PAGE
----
Name That Tune: I Can Code That In One Step

A highly fascinating function I’m writing requires, at one point, I create a vector of length nv that contains the result of this calculation:


That is, each row needs to start with a random uniform value (a new one generated for each row), then you add q[i-1] to it, then take that result mod(,1) [which just takes the decimal result, e.g., mod(1.23,1) = 0.23], multiply it by 2, then subtract 1.

I haven’t been able to figure out how to do that in 1 step with Julia. Below is a snippet of code that illustrates the calculation, but it requires 2 lines of code to compute the x vector.

function tune() 
    q = [1.41421356, 1.73205080, 2.23606798]
    nv = 5

    for i in 2:4
        x=abs.(2*mod.(x .+ q[i-1],1) .- 1)
        # other fascinating code follows

An example of the output is:

 [0.3976719434201268 0.0972997022276254 0.5098824523243595 0.5008470075362657 0.5218571148803717]
 [0.33333003989780785 0.5247038763630942 0.7129593432507679 0.35352136344984864 0.5579598444795035]
 [0.14589717926504786 0.15900475794535218 0.5369653035112769 0.5487666346545677 0.09274380227621393]

Note the two lines that are needed to create the x vector.

How could I code it in 1 step in Julia?

x = abs.(2*mod.(rand(1,nv) .+ q[i-1],1) .- 1)

but I’m not sure why this is wrong, I’ve simply moved the first assignment into the second line?

You missed a dot: 2 .* mod. Forgetting this will create an extra allocation. Also, since you are reusing x you can dot the assignment as well. Often it’s best to use the @. macro so you don’t miss any dots:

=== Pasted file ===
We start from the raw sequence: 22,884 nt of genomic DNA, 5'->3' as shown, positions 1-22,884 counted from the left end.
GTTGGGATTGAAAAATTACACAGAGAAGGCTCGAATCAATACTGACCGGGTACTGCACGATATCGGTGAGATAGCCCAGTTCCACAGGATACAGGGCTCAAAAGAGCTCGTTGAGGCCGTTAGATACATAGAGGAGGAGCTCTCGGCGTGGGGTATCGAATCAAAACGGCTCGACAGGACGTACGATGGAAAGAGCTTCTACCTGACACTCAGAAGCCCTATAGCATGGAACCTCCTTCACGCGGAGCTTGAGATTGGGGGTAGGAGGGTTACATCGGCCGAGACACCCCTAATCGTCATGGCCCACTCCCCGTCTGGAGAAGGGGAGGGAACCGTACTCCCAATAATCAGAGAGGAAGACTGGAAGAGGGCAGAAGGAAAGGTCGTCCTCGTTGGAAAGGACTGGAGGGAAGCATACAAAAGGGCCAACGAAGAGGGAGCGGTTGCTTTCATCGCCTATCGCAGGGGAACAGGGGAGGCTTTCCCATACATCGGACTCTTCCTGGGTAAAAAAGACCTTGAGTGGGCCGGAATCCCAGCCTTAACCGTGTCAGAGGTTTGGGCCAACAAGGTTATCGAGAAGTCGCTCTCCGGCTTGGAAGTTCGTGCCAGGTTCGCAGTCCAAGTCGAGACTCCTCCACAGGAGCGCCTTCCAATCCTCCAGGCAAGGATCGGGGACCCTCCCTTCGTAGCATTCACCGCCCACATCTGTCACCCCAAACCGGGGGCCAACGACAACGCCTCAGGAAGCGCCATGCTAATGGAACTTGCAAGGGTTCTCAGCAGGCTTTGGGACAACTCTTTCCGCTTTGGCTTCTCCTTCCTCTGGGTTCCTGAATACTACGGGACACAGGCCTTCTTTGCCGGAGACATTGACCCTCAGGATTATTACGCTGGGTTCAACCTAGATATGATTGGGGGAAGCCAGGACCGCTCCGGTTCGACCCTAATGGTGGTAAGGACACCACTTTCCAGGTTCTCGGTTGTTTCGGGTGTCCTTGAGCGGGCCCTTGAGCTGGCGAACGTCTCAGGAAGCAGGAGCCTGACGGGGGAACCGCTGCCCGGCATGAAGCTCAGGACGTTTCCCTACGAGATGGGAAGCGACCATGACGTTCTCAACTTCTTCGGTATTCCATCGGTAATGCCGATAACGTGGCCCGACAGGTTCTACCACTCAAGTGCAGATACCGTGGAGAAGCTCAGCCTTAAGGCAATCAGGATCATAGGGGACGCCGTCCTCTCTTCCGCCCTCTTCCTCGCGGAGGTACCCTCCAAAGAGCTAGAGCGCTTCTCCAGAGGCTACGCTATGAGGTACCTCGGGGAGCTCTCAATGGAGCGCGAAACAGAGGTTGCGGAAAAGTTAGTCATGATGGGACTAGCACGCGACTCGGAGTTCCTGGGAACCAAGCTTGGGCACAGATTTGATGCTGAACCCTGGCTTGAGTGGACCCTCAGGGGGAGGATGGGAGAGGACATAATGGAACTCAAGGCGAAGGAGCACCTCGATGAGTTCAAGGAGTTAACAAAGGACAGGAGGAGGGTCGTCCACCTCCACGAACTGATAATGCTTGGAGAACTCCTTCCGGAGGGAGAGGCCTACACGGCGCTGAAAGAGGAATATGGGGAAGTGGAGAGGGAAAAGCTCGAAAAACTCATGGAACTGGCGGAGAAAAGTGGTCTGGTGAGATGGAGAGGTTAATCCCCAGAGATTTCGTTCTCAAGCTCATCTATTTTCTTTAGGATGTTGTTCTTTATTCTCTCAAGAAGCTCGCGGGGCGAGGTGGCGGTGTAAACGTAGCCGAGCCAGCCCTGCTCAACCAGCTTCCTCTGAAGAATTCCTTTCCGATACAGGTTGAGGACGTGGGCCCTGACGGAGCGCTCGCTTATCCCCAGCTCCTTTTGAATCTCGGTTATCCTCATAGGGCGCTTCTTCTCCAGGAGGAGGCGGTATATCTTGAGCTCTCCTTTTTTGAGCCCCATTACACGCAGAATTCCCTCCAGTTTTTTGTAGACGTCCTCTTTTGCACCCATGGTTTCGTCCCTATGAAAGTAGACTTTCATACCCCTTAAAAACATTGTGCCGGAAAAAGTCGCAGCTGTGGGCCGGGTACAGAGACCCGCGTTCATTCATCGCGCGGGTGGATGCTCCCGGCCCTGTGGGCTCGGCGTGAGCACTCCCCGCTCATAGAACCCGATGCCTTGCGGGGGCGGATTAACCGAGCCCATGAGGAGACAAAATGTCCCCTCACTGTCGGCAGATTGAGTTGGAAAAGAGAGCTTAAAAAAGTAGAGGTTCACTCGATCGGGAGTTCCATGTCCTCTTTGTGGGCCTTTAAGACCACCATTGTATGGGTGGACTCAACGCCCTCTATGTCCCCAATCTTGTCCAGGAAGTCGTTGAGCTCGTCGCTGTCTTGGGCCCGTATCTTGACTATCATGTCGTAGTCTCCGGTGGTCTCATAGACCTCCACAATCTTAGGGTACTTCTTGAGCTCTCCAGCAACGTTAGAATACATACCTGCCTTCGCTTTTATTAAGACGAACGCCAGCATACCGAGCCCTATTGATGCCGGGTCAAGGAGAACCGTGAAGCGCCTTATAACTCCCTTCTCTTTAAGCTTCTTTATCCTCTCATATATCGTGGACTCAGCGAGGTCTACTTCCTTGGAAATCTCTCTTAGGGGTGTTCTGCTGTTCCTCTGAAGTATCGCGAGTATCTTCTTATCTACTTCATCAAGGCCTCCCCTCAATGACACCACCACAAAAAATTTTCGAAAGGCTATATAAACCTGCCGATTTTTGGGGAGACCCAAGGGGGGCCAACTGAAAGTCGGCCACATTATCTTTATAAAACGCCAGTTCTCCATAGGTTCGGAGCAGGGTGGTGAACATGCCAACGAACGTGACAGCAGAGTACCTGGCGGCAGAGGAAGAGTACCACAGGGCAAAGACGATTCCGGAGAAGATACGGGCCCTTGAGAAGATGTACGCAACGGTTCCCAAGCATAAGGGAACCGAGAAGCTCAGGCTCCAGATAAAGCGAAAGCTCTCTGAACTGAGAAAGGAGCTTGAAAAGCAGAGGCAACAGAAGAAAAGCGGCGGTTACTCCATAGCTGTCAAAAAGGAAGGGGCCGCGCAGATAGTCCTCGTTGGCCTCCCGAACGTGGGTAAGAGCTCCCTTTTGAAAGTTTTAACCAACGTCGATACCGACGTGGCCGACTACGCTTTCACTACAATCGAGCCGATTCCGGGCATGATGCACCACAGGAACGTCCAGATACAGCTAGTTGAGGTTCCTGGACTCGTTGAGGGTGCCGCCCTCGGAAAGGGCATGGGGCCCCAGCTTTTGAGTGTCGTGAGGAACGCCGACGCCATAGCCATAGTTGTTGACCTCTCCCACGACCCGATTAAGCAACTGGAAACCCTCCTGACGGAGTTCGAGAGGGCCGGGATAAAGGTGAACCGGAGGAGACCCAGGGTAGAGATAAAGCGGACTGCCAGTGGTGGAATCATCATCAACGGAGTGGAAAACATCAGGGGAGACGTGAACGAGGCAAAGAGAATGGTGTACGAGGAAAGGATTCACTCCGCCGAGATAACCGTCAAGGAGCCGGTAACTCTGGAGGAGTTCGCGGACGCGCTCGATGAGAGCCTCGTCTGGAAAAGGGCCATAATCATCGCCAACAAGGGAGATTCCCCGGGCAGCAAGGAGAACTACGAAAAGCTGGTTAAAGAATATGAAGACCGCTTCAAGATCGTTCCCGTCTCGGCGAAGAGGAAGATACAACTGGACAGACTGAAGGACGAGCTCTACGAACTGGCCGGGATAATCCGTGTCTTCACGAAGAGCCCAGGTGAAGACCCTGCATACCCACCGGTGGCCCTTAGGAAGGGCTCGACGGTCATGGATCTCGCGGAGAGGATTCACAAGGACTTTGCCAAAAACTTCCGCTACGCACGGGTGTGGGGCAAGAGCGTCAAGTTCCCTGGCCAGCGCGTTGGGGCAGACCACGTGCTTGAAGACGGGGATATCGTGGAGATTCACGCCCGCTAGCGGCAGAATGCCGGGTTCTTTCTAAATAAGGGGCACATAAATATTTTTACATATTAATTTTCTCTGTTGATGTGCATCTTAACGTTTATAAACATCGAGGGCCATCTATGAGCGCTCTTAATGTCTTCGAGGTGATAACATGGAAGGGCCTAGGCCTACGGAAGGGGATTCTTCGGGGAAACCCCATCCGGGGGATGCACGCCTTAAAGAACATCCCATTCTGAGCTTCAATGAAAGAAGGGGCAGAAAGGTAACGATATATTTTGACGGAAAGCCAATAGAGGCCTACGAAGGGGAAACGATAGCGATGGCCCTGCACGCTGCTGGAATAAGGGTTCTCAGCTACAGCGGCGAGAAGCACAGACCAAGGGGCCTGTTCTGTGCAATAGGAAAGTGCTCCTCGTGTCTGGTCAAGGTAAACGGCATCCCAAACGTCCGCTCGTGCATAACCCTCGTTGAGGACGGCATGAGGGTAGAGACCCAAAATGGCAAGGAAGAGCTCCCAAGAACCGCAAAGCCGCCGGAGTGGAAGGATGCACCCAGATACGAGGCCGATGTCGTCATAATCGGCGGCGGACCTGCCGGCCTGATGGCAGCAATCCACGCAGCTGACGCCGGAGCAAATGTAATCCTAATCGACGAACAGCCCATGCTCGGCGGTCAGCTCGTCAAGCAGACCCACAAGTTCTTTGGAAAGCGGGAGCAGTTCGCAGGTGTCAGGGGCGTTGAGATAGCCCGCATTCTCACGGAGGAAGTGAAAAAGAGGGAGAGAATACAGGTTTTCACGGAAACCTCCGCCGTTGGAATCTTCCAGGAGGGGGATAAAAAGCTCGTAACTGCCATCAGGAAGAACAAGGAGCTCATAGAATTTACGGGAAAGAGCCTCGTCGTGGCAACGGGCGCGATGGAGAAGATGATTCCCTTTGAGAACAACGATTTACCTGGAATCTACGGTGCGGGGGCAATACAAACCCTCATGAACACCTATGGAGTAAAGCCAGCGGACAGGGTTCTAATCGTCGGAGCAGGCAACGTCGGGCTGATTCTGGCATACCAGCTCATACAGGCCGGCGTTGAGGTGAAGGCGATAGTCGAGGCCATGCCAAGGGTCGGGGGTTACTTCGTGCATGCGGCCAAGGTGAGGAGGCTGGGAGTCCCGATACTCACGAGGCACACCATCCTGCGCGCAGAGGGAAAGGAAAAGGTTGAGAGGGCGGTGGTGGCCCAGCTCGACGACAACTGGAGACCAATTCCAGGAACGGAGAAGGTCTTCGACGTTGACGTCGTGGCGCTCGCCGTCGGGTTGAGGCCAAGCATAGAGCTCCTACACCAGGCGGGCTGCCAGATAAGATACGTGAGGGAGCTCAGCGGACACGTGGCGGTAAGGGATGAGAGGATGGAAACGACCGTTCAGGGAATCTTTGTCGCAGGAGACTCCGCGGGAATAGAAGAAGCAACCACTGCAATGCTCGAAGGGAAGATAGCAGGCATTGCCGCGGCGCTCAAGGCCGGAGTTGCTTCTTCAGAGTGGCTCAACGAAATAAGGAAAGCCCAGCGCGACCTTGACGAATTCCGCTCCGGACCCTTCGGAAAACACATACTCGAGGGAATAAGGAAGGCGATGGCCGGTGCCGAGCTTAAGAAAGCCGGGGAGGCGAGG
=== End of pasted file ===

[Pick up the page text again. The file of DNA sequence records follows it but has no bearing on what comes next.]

x = rand(nv)
@. x = abs(2 * mod(x + q[i-1], 1) - 1)

For negative numbers this isn’t quite the case:

julia> mod(-0.2, 1)

On the other hand, rem does this (and is faster, too):

julia> rem(-0.2, 1)

Edit: Actually, rem is basically the same speed as mod. Both are slow. If you want fast (and you may not really care), then check out trunc, floor or ceil:

myrem1(x) = x - trunc(x)  # changed name from mymod1 to myrem1

is much faster.

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Why would you do this calculation? Except for possible floating-point issues, or imperfections of the random number generation, adding q[i-1] has no effect on the (statistical) behavior of this code: the sequences [rand() for _ in q] and [mod(x+rand(),1) for x in q] have the same distribution, regardless of the values in q (both are i.i.d. sequences of samples from the uniform distribution on (0,1)).

(Unless perhaps, you really mean to do rem rather than mod, in which case I’m still curious what the use case is. I’ve never yet seen actual use of rem where mod would be incorrect.)

That’s computing rem rather than mod

EDIT: actually, the whole thing just computes i.i.d U(0,1) values in a convoluted way. The tune() function as given can be written (up to computational issues such as imperfect RNG)

tune() = foreach(println, rand(1,5) for _=1:3)
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Yes, I believe I made that clear.

Edit: Ah, the name is bad though. Should call it myrem1.

Edit 2: Actually, there is a function in Base, called modf which does basically the same thing, and perhaps should be called remf?

help?> modf


  Return a tuple (fpart, ipart) of the fractional and integral parts of a number. Both parts have the same sign as the


  julia> modf(3.5)
  (0.5, 3.0)
  julia> modf(-3.5)